Azure Container Apps hosting of Azure Functions
Azure Functions provides integrated support for developing, deploying, and managing containerized function apps on Azure Container Apps. Use Azure Container Apps to host your function app containers when you need to run your event-driven functions in Azure in the same environment as other microservices, APIs, websites, workflows or any container hosted programs. Container Apps hosting lets you run your functions in a Kubernetes-based environment with built-in support for open-source monitoring, mTLS, Dapr, and KEDA
Support for hosting function apps on Azure Container Apps is currently in preview.
Integration with Container Apps lets you use the existing functions programming model to write function code in your preferred programming language or framework supported by Azure Functions. You still get the Functions triggers and bindings with event-driven scaling. Container Apps uses the power of the underlying Azure Kubernetes Service (AKS) while removing the complexity of having to work with Kubernetes APIs.
This integration also means that you can use existing Functions client tools and the portal to create containers, deploy function app containers to Container Apps, and configure continuous deployment. Network and observability configurations are defined at the Container App environment level and apply to all microservices running in a Container Apps environment, including your function app. You also get the other cloud-native capabilities of Container Apps, including KEDA, Dapr, Envoy. You can still use Application Insights to monitor your functions executions.
Deploying Azure Functions to Container Apps
In the current preview, you must deploy your functions code in a Linux container that you create. Functions maintains a set of language-specific base images that you can use to generate your containerized function apps. When you create a Functions project using Azure Functions Core Tools and include the
--docker option, Core Tools also generates a Dockerfile that you can use to create your container from the correct base image.
Azure Functions currently supports the following methods of deployment to Azure Container Apps:
- Azure CLI
- Azure portal
- GitHub Actions
- Azure Pipeline tasks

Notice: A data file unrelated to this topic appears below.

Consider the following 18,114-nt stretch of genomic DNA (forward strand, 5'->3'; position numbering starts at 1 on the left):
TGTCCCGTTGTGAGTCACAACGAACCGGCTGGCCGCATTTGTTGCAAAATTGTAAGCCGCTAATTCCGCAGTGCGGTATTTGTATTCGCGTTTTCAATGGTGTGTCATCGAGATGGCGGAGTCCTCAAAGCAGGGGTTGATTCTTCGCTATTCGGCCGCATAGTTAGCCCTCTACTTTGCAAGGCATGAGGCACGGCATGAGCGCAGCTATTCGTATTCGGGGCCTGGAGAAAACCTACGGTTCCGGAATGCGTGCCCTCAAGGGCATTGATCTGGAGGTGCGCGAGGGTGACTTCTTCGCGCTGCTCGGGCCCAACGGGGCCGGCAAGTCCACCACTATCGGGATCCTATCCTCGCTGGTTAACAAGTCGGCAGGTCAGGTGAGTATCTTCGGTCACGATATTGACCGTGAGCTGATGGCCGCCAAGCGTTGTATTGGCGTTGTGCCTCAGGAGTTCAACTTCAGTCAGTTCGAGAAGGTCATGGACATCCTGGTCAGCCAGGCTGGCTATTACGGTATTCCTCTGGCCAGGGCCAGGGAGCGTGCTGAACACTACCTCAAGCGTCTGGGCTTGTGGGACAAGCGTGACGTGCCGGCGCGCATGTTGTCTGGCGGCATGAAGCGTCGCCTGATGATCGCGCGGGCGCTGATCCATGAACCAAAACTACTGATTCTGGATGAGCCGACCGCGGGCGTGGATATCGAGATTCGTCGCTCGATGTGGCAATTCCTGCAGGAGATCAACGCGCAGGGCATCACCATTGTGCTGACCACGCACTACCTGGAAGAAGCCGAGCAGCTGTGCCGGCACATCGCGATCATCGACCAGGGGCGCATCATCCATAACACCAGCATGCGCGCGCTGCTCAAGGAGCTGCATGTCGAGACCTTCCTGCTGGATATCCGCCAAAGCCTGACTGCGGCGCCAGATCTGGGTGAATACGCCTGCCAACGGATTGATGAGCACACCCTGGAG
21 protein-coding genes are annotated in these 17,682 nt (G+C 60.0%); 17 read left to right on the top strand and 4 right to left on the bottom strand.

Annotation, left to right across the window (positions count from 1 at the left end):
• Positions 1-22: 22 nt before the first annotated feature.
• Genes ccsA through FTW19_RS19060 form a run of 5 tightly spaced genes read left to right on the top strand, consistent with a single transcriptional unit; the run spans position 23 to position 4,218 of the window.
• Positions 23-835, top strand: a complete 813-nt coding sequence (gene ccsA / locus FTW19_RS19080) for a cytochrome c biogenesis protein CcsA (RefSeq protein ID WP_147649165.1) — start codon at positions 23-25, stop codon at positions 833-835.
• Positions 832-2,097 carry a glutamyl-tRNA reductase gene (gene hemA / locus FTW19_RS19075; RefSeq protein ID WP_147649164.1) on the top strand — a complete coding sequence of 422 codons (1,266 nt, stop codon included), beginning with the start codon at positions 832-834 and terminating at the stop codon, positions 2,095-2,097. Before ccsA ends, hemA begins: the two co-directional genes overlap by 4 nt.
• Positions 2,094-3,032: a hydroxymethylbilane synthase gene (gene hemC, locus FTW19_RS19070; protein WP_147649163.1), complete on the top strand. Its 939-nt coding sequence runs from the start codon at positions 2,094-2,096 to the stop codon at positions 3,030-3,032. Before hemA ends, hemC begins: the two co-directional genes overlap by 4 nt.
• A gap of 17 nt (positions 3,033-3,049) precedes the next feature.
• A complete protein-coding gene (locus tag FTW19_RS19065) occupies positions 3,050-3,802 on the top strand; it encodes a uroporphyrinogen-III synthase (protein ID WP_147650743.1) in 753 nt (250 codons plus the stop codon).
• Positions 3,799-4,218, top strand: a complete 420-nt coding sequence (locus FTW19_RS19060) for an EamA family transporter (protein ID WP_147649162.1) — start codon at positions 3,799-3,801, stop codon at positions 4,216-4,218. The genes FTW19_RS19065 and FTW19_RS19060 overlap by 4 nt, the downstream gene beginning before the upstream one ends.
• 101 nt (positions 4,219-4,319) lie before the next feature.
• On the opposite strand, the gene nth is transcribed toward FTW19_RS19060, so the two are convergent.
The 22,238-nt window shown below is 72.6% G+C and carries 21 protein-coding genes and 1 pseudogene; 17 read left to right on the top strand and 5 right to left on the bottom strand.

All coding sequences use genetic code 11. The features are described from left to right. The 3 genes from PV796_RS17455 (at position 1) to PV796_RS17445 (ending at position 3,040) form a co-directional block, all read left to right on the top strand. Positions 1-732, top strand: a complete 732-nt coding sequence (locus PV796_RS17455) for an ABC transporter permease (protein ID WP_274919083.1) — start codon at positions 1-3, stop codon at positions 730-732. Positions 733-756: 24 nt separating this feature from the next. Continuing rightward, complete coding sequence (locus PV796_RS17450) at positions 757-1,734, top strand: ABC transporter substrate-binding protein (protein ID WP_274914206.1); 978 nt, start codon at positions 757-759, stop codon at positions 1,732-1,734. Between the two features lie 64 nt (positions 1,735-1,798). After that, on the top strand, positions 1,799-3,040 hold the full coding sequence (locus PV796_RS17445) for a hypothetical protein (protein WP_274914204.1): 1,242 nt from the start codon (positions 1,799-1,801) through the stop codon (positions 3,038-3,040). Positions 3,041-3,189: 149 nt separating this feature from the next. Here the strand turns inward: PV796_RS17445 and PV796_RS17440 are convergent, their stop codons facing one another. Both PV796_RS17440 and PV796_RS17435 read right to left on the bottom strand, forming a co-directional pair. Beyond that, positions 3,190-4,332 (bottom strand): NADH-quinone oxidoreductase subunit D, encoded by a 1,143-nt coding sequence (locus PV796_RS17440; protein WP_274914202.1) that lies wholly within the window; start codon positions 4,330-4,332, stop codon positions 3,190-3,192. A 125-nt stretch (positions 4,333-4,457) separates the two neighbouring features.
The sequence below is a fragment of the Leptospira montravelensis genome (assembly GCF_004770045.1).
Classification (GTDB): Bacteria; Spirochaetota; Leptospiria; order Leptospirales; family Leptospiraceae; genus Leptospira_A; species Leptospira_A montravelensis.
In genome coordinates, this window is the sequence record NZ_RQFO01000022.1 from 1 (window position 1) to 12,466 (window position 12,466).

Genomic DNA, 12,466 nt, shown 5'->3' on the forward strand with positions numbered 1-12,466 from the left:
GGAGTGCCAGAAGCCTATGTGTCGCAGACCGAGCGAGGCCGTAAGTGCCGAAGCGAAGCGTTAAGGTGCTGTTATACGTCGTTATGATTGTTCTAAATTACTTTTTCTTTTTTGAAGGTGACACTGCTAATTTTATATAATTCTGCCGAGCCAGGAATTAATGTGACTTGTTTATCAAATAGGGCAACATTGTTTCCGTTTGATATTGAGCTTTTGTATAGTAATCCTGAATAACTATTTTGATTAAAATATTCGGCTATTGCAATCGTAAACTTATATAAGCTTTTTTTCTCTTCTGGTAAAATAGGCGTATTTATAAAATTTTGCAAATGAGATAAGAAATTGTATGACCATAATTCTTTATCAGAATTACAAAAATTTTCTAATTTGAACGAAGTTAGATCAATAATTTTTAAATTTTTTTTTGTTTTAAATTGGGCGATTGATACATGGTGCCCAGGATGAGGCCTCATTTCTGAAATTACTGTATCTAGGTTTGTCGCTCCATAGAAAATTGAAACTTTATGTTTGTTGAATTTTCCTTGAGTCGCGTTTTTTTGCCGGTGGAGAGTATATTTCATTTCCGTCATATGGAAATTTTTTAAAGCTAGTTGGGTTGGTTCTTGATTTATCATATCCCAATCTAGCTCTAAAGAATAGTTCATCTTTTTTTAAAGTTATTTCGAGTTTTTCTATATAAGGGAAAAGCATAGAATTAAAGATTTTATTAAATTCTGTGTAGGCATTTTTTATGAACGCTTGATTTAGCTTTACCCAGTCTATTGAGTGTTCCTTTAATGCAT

- ARM templates
- Bicep templates
- Azure Functions Core Tools
To learn how to create and deploy a function app container to Container Apps using the Azure CLI, see Create your first containerized functions on Azure Container Apps.
When creating your own containers, you are required to keep the base image of your container updated to the latest supported base image. Supported base images for Azure Functions are language-specific and are found in the Azure Functions base image repos.
The Functions team is committed to publishing monthly updates for these base images. Regular updates include the latest minor version updates and security fixes for both the Functions runtime and languages. You should regularly update your container from the latest base image and redeploy the updated version of your container.
When you make changes to your functions code, you must rebuild and republish your container image. For more information, see Update an image in the registry.
Configure scale rules
Azure Functions on Container Apps is designed to configure the scale parameters and rules as per the event target. You don't need to worry about configuring the KEDA scaled objects. You can still set minimum and maximum replica count when creating or modifying your function app. The following Azure CLI command sets the minimum and maximum replica count when creating a new function app in a Container Apps environment from an Azure Container Registry:
az functionapp create --name <APP_NAME> --resource-group <MY_RESOURCE_GROUP> --max-replicas 15 --min-replicas 1 --storage-account <STORAGE_NAME> --environment MyContainerappEnvironment --image <LOGIN_SERVER>/azurefunctionsimage:v1 --registry-username <USERNAME> --registry-password <SECURE_PASSWORD>
The following command sets the same minimum and maximum replica count on an existing function app:
az functionapp config container set --name <APP_NAME> --resource-group <MY_RESOURCE_GROUP> --max-replicas 15 --min-replicas 1
Considerations for Container Apps hosting
Keep in mind the following considerations when deploying your function app containers to Container Apps:
- Container Apps support for Functions is currently in preview and is only available in the following regions:
- Australia East
- Central US
- East US
- East US 2
- North Europe
- South Central US
- UK South
- West Europe
- West US 3
- When your container is hosted in a Consumption + Dedicated plan structure, only the default Consumption plan is currently supported. Dedicated plans in this structure aren't yet supported for Functions. When running functions on Container Apps, you're charged only for the Container Apps usage. For more information, see the Azure Container Apps pricing page.
- While all triggers can be used, only the following triggers can dynamically scale (from zero instances) when running on Container Apps:
- Azure Queue Storage
- Azure Service Bus
- Azure Event Hubs
*The protocol value of
sslisn't supported when hosted on Container Apps. Use a different protocol value.
- For the built-in Container Apps policy definitions, currently only environment-level policies apply to Azure Functions containers.
- When using Container Apps, you don't have direct access to the lower-level Kubernetes APIs.
containerappextension conflicts with the
appservice-kubeextension in Azure CLI. If you have previously published apps to Azure Arc, run
az extension listand make sure that
appservice-kubeisn't installed. If it is, you can remove it by running
az extension remove -n appservice-kube.
- The Functions Dapr extension is also in preview, with help provided in the repository.